I think it’s a real concern, because not only are the weapons things like BearCats and armored vehicles and rocket launchers, [but] they’re primarily being used by SWAT teams in regular-serving warrants on drug charges. So they’re just ramming down peoples’ doors. 88 percent of the time they’re just drug cases, and the problem is that overuse of force leads to unnecessary deaths. If the police are seen as the enemy, it doesn’t help public safety.
I think there’s sometimes a false dichotomy between freedom and safety. I think it’s possible to be both safe and free, and in fact the only way to be safe is to be free. Having lived in conflict zones — they’re neither safe nor free. When I was living in places with a tremendous amount of repression, it didn’t feel safe. Maybe there wasn’t a lot of dissent, there wasn’t a lot of public speaking out, but there wasn’t a lot of safety either — it was scary. I don’t want to live in a society that’s scary, and [I] don’t want to live in a society that’s repressive.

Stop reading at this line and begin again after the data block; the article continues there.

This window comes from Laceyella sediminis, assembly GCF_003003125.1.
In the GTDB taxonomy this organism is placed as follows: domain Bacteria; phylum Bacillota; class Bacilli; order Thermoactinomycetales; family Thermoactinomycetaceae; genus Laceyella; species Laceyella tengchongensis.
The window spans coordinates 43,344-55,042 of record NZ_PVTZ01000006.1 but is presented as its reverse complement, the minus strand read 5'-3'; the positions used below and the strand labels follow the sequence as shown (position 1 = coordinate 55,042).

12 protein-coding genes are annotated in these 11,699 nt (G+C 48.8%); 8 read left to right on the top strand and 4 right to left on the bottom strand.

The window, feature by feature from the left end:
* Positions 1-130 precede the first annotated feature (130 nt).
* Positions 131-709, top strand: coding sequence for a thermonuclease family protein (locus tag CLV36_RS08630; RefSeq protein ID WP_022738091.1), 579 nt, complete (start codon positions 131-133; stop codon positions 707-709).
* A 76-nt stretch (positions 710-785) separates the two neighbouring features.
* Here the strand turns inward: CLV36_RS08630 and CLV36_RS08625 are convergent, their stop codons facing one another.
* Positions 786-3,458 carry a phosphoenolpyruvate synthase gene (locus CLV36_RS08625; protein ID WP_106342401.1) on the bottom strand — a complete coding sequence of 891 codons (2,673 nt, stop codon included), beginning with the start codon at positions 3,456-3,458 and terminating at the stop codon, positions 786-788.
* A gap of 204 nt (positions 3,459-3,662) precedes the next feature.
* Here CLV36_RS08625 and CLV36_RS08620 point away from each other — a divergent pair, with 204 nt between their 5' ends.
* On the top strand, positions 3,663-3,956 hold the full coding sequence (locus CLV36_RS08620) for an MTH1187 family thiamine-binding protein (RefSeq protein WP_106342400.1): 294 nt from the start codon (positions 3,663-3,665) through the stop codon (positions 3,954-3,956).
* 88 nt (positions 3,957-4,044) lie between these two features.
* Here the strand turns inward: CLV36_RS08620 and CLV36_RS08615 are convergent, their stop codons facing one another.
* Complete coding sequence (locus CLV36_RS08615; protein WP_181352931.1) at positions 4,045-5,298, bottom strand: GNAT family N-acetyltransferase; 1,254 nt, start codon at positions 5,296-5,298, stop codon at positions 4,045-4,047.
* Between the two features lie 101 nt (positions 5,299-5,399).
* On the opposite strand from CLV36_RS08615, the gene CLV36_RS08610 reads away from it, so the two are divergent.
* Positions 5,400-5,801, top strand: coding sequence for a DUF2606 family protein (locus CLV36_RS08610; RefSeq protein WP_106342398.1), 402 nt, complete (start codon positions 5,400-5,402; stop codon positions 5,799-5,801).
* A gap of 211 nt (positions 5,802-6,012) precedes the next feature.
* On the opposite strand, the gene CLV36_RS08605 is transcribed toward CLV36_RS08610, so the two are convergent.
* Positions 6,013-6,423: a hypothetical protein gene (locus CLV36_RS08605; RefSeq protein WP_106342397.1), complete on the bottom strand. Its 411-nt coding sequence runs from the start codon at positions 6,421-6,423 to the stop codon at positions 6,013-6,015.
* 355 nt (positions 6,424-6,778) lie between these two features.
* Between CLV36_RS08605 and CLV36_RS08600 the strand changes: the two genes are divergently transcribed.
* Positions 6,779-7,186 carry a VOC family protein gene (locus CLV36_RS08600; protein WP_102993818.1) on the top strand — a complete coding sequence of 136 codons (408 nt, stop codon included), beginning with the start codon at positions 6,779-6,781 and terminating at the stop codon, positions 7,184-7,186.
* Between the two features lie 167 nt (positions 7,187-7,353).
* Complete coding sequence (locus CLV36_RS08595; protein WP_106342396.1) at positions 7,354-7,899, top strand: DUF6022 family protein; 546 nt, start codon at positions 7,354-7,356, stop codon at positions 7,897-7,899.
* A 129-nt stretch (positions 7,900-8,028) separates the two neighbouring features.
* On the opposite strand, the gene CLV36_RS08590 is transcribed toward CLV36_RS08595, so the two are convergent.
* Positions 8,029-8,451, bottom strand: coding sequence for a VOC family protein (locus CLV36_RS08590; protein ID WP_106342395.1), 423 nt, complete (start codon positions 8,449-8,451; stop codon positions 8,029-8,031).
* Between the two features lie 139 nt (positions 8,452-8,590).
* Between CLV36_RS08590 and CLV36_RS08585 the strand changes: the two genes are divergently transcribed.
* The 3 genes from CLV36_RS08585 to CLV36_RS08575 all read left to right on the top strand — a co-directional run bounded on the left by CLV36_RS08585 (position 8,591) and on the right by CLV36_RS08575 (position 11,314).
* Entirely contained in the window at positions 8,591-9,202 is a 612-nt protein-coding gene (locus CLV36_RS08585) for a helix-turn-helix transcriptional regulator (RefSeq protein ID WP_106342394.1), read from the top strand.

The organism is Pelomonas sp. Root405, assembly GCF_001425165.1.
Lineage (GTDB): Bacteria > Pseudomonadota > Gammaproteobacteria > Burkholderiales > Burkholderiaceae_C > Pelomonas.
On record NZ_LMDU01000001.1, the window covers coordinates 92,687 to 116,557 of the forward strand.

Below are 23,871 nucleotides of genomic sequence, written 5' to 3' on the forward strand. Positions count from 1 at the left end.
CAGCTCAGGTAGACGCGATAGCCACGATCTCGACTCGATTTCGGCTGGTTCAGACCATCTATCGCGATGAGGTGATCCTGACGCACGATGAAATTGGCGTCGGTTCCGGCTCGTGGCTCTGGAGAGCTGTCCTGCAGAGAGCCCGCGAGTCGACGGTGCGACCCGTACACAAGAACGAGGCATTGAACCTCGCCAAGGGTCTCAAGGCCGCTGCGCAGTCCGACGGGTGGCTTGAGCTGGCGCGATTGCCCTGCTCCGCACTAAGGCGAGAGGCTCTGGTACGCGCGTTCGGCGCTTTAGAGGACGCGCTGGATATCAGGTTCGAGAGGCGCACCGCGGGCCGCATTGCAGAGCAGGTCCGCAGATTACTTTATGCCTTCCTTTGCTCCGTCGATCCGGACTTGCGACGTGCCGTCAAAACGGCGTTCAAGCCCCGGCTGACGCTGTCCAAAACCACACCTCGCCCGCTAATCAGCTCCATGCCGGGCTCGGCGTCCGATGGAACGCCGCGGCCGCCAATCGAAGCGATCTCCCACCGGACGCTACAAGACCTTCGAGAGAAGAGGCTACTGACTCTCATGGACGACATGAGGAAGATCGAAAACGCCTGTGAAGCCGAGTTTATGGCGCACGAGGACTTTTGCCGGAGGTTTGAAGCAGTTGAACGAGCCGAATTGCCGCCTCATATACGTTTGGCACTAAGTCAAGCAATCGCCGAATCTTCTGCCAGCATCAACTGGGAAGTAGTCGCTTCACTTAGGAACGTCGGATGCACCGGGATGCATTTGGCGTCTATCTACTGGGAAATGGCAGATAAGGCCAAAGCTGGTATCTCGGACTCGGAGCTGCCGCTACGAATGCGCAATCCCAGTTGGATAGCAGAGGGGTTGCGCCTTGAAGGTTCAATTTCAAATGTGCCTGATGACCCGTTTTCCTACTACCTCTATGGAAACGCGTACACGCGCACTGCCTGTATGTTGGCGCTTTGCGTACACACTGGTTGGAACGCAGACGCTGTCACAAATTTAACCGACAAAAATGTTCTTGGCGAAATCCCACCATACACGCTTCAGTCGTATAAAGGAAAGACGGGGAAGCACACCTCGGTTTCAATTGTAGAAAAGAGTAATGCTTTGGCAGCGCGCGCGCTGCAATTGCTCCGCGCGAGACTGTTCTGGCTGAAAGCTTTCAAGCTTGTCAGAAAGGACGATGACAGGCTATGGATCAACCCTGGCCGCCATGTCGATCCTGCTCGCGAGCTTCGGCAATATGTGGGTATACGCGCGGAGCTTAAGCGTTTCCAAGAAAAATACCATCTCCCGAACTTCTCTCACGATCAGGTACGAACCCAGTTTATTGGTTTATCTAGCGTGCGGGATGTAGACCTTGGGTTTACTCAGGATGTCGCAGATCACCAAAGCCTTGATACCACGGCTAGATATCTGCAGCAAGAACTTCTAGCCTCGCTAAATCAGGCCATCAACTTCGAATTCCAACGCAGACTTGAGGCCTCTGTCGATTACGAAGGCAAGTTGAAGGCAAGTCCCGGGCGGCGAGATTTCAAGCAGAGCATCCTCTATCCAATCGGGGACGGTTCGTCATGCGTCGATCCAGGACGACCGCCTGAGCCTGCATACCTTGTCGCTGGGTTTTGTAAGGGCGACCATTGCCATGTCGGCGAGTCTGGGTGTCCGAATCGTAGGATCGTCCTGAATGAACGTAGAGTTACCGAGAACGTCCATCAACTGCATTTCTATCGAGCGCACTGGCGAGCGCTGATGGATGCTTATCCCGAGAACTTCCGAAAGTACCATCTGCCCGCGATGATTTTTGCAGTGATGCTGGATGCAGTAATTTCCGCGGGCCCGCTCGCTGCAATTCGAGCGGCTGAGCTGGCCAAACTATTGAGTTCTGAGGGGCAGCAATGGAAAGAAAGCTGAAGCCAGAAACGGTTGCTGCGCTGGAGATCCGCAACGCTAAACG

Tell us about the discussion you’ll be leading on Friday about sex, drugs and rock and roll.
Sex, drugs and rock ‘n’ roll are all places where, increasingly, peoples’ rights are threatened. I’m going to talk about that because I think that it’s important for people to realize that the Constitution and the Bill of Rights and the principles set forth in those documents [are] evolving. I think that this generation of students in college — your generation — is really at a crossroads, because we’re at a time when technology is moving so fast that the law is having a hard time keeping pace, and so we need to exercise our constitutional rights in order to make sure that they stay robust. It’s really easy to lose them, and I don’t think they’ve ever been as endangered as they are right now.